It might come with a flimsy pickle and soggy chips on the side…you know, after they’ve been plopped in the pickle juice and left to turn into a greasy, sodden mess that you have to scrape up and eat with a spoon.

Let’s not forget the Mountain Dew to wash it all down with, because we might as well go with the healthiest drink choice to top it all off.

Mmm…mmm…mmm

Don’t worry, we’ll make sure the defibrillator is fired up and ready in case of emergency.

So relax, and enjoy.

Tales From The Thrift Store: Full Moon Rising.

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When we last left our heroine (not the drug, people, the Superhero Thrift Store Manager, otherwise known as me) it was a thousand and fifty degrees in the shade and yours truly had come the closest I’ve ever been to melting into a big, fleshy puddle on the ancient cracked tile. I think maybe I actually did melt a little; one leg seems to be slightly shorter than the other and my face feels somewhat…droopier.

Needless to say I’ve been finding ways to keep cool in the store now, like keeping the air conditioner running despite the fact that most of it escapes out the huge roll up door, or setting a box fan under the desk. Sometimes I’ll go back into the kitchen for a few minutes when there’s a break in customer traffic, and sprawl across the packages of frozen English muffins, Italian sausages, and lunch meat in the large chest freezer. Global warming, folks; a girls gotta do what a girl’s gotta do.

Not all days at the store are completely off the charts when it comes to the heat…or the level of crazy in the customers brought about by the heat.  This Friday happened to be rainy off and on, and the slightly cool rain and breeze that would roll in with it brought a welcome respite from the sweltering temperatures that I had suffered through the past few weekends. There was no relief from the insanity, though. There seemed to be an abundance of that.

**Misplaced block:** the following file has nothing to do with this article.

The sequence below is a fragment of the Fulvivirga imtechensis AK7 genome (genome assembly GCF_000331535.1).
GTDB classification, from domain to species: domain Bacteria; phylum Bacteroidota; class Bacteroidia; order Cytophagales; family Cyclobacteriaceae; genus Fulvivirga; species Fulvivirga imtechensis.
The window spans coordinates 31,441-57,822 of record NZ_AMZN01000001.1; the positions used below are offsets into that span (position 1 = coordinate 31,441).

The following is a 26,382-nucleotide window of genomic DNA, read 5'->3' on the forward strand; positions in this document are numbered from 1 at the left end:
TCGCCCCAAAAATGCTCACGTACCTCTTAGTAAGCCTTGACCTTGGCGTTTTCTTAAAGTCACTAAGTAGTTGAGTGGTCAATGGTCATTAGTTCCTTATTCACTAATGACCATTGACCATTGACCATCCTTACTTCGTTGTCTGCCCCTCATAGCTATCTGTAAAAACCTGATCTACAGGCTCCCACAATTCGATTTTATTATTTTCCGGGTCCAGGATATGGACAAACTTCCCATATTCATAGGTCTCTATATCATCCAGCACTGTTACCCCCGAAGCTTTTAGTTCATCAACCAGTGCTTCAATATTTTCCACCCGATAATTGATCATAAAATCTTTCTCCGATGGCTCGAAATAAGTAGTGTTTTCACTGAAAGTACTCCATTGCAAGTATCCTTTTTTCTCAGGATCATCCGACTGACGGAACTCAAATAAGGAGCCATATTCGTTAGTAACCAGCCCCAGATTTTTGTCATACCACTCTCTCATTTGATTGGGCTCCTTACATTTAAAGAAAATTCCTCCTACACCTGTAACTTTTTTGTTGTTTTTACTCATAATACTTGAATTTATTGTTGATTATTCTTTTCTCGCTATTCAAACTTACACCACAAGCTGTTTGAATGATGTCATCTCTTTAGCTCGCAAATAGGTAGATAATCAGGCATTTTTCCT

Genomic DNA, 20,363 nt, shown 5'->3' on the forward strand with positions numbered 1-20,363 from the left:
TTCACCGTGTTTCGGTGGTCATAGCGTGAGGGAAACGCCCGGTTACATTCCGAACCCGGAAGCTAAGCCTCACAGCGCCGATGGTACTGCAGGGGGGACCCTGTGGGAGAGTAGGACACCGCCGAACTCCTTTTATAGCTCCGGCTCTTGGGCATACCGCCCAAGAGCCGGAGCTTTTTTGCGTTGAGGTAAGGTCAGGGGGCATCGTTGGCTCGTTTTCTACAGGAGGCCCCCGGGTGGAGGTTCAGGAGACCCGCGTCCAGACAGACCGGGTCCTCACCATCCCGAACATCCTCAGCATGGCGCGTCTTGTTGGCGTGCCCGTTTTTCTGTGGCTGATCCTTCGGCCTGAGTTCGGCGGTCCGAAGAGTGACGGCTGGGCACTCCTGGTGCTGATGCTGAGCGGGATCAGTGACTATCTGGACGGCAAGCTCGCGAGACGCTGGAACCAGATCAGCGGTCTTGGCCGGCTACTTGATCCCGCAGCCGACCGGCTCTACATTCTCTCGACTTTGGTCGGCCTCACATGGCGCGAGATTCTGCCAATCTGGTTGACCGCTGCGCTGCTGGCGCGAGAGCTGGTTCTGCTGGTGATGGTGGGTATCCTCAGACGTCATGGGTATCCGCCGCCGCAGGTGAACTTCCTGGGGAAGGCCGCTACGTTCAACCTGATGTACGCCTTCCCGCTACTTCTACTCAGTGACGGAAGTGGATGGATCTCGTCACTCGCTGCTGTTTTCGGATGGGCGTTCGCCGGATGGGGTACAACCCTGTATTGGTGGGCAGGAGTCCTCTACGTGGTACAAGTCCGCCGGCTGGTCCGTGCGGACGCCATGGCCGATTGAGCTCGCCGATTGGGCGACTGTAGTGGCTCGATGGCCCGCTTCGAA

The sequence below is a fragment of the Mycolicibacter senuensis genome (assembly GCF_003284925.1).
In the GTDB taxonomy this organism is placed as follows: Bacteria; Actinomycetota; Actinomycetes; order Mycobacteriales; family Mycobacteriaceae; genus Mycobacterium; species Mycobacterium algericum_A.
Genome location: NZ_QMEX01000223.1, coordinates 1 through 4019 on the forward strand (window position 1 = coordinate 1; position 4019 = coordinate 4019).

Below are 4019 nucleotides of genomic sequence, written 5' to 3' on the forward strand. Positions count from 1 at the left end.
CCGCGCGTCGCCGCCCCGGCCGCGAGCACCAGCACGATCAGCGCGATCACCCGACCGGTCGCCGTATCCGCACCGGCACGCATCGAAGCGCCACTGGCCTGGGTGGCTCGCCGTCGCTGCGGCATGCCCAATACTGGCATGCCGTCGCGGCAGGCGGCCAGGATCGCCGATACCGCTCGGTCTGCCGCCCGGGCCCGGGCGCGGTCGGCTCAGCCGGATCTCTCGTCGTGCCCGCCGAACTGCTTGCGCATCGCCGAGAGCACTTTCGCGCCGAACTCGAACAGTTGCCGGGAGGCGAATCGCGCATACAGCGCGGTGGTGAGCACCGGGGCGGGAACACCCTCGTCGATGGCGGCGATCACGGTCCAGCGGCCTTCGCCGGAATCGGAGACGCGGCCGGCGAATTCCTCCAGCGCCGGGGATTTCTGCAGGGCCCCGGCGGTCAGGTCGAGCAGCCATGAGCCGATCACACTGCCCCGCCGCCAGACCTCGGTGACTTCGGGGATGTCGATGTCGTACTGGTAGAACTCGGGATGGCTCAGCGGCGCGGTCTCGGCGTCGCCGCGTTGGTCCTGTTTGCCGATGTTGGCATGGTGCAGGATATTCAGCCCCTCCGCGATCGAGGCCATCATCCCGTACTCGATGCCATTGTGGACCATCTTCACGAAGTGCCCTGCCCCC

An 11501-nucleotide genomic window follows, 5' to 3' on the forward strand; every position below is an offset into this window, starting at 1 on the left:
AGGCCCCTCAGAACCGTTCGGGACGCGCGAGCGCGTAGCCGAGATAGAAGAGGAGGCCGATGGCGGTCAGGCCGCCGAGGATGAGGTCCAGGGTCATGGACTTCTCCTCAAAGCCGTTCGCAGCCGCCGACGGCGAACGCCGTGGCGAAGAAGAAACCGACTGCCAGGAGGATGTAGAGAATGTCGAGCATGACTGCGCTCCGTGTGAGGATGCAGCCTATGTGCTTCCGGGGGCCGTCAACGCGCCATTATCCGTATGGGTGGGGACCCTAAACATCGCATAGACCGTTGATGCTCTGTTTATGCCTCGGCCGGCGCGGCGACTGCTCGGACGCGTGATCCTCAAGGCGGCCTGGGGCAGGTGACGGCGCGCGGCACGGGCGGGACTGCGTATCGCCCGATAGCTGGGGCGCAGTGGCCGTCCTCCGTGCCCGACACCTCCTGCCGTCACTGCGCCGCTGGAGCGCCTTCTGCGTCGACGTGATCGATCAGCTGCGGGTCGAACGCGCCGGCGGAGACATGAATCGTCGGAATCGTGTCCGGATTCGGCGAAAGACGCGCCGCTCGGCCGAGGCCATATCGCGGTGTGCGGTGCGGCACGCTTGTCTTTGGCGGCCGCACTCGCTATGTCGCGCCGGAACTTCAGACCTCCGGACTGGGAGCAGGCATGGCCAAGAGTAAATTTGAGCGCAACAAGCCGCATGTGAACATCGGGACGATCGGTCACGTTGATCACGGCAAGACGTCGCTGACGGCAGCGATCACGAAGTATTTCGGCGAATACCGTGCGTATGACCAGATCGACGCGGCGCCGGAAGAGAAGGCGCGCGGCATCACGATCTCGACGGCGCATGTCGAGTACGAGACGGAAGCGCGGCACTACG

Now, I never actually did any research into the matter, but I have it on pretty good authority that we can expect to see a full moon within the next day or so. Due to the fact that it wasn’t as hot as usual, I can only surmise that the promise of this lunar delight right around the corner is what led to one of those weekends…you know, the kind that leaves you sitting there wondering if the level of erratic behavior that you just witnessed really happened, or was it merely a figment of your imagination?

Let’s start out with a small level of nuttiness, such as my first customer of the day on Friday. Then we’ll work our way into the grand finale of madness as my Twilight Zone of a day wore on.

I sat at my desk in the corner as usual, laptop open in front of me, fervently typing up the next dose of whatever babbling drivel I deemed worthy of serving up to my adoring fans (yes, this means you, the ones basking in the glow of your ultraviolet monitor lights as you read the newest installment of my raving absurdity), when in walks a fairly normal looking woman of about 60. She pokes around a bit and comments on how clean and well organized the store is. I have OCD, silly, of course it’s clean and well organized. I omit this fact, though, and simply say, “Thank you. It keeps me busy.”

She suddenly spies my impeccably displayed rack of die cast collectibles, complete with sign above it explaining that they are, in fact, limited edition collector’s items and are priced accordingly, and sign on the front of the display that reads, “pricing available upon request.” There was some question on my part as to whether or not grams could actually read, though. She plops a mint condish 2001 limited edition #5 Terry Labonte Monsters Inc. car still in its unmarked, unbent original packing down on the desk in front of me, and proceeds to pull a couple of wadded up dollar bills out of her change purse.  I give her a quick raised eyebrow glance and say, “Alright, give me just a moment to pull up my pricing guide,” to which she replies, “Pricing guide?  Aren’t these a couple of bucks in Walmart?” Friends, Amazon lists this very car for $24.99. “Well you see, ma’am, this is a collector’s edition. It’s already 12 years old, and if kept in its original packaging, the value will keep increasing.”   “Oh I don’t care about all that,” she says “it’s just for my grandson to play with.” She plans to tear it open. Rip it right out of the pristinely preserved packaging… along with my heart. I die just a little on the inside. After a few more minutes of haggling, I wearily concede and let granny walk out the door with the deal of the day for 2 bucks.  Meh, I have another one in the stock closet anyway. I replace the doomed collectible and go back to my blogging.